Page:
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I have a file with the following lines of text:

jeremy , thomas , 123 
peter , paul , 456 
jack , jill , 789

I would like to remove all of the data except for the center item. For example ending up with a file which contains:

thomas
paul
jill

I have tried so many awk patterns my brain is exploding. Any help would be appreciated.

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1  
Why not just cut? – Matt Ball Mar 27 '13 at 0:33
    
@MattBall because cut doesn't let you specify a multi-character string like ` , ` as the field delimiter. – Ed Morton Mar 27 '13 at 1:23
up vote 5 down vote accepted

Try awk:

awk -F '[[:space:]]*,[[:space:]]*' '{print $2}' input.txt
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+1 for the right solution. – Ed Morton Mar 27 '13 at 1:24
    
This doesn't seem to work for me but using actual space characters does – Necrolyte2 Mar 27 '13 at 2:02
    
@Necrolyte2 then you must be using old, broken awk (/bin/awk on Solaris). Use a different awk, e.g. /usr/xpg4/bin/awk on Solaris or nawk. – Ed Morton Mar 27 '13 at 13:36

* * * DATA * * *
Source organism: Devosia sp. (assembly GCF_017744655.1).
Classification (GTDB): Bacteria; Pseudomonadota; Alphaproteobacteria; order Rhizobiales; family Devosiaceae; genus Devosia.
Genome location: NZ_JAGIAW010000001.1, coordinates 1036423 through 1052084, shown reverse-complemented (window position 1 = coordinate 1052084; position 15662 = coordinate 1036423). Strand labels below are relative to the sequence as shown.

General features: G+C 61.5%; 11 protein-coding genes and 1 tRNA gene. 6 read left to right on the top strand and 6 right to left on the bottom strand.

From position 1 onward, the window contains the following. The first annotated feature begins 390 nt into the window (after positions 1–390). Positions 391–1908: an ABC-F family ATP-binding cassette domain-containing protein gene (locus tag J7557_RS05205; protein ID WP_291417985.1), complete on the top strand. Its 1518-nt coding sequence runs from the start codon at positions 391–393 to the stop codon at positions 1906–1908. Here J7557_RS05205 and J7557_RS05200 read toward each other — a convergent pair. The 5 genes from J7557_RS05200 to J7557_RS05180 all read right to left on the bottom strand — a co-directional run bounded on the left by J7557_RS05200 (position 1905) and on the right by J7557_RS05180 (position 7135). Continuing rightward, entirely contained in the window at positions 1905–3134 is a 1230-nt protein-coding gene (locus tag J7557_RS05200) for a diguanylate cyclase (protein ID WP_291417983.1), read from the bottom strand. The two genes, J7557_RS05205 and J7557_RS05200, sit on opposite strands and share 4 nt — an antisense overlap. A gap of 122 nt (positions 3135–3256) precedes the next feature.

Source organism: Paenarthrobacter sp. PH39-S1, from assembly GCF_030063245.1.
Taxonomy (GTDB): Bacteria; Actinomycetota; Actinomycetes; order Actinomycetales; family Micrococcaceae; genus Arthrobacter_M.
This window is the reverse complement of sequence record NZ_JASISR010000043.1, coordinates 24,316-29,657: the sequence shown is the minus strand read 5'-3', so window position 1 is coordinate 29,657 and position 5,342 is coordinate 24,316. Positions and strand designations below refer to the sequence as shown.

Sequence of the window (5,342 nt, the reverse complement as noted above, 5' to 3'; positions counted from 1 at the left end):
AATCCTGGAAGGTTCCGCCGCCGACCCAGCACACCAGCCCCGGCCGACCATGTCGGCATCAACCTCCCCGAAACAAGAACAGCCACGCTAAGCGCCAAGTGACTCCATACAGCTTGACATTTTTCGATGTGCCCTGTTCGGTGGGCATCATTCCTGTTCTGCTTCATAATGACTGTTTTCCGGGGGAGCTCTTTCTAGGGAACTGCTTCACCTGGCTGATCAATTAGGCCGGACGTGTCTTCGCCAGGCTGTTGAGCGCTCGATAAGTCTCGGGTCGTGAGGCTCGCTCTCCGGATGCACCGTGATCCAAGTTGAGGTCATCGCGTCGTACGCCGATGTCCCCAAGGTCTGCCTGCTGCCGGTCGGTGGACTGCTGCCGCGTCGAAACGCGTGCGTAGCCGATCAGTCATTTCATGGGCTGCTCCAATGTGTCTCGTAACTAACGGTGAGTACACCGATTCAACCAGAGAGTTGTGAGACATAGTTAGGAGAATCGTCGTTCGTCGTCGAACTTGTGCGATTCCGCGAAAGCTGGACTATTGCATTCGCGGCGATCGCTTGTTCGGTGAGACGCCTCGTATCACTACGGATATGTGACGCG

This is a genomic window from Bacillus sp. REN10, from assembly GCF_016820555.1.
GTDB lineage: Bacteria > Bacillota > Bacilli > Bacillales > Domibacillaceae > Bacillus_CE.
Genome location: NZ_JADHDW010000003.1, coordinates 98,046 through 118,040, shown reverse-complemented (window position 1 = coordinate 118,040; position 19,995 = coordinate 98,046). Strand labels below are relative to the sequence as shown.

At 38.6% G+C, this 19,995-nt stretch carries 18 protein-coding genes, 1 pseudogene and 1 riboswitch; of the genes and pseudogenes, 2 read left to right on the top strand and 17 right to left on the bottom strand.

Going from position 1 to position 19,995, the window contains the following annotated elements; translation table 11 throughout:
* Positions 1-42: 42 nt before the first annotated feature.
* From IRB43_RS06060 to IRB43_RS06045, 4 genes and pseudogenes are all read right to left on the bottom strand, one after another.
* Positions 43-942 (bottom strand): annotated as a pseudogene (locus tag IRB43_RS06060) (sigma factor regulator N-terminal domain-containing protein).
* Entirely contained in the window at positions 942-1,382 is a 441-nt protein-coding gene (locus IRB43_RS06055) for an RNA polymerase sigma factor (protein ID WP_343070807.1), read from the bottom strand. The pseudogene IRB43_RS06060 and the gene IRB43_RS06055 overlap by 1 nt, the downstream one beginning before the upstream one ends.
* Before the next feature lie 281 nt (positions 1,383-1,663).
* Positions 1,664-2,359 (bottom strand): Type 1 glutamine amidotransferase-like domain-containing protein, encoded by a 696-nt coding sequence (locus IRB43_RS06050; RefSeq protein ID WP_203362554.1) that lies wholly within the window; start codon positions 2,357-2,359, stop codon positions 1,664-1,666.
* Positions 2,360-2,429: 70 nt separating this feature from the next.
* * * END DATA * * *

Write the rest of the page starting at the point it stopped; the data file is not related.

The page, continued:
Ubuntu 12.04 default awk – Necrolyte2 Mar 27 '13 at 16:34

Try this

cat <filepath> | tr -d ' ' | cut -d',' -f2
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1  
I guess this is assuming you are not forcing yourself to use awk – Necrolyte2 Mar 27 '13 at 0:34
    
No I wasn't forcing myself to use awk, it just seemed the correct tool. Now I realize I was way off base. Thank you for the simple solution. – user1488639 Mar 27 '13 at 0:38
    
I wouldn't say you were way off base. kev has a good pure awk solution. – Necrolyte2 Mar 27 '13 at 0:39
    
@user1488639 awk is absolutely the right solution. The one you've selected as correct uses cat for no reason, has 2 unnecessary pipelines, will remove spaces within columns, etc. – Ed Morton Mar 27 '13 at 1:22

grep look around:

grep -Po '(?<=, ).*(?= ,)' file
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Try this:

$ cat (your file)| cut -d ',' -f2 > (new file)

for instance:

$ cat /home/file1.txt | cut -d ',' -f2 > /home/file2.txt
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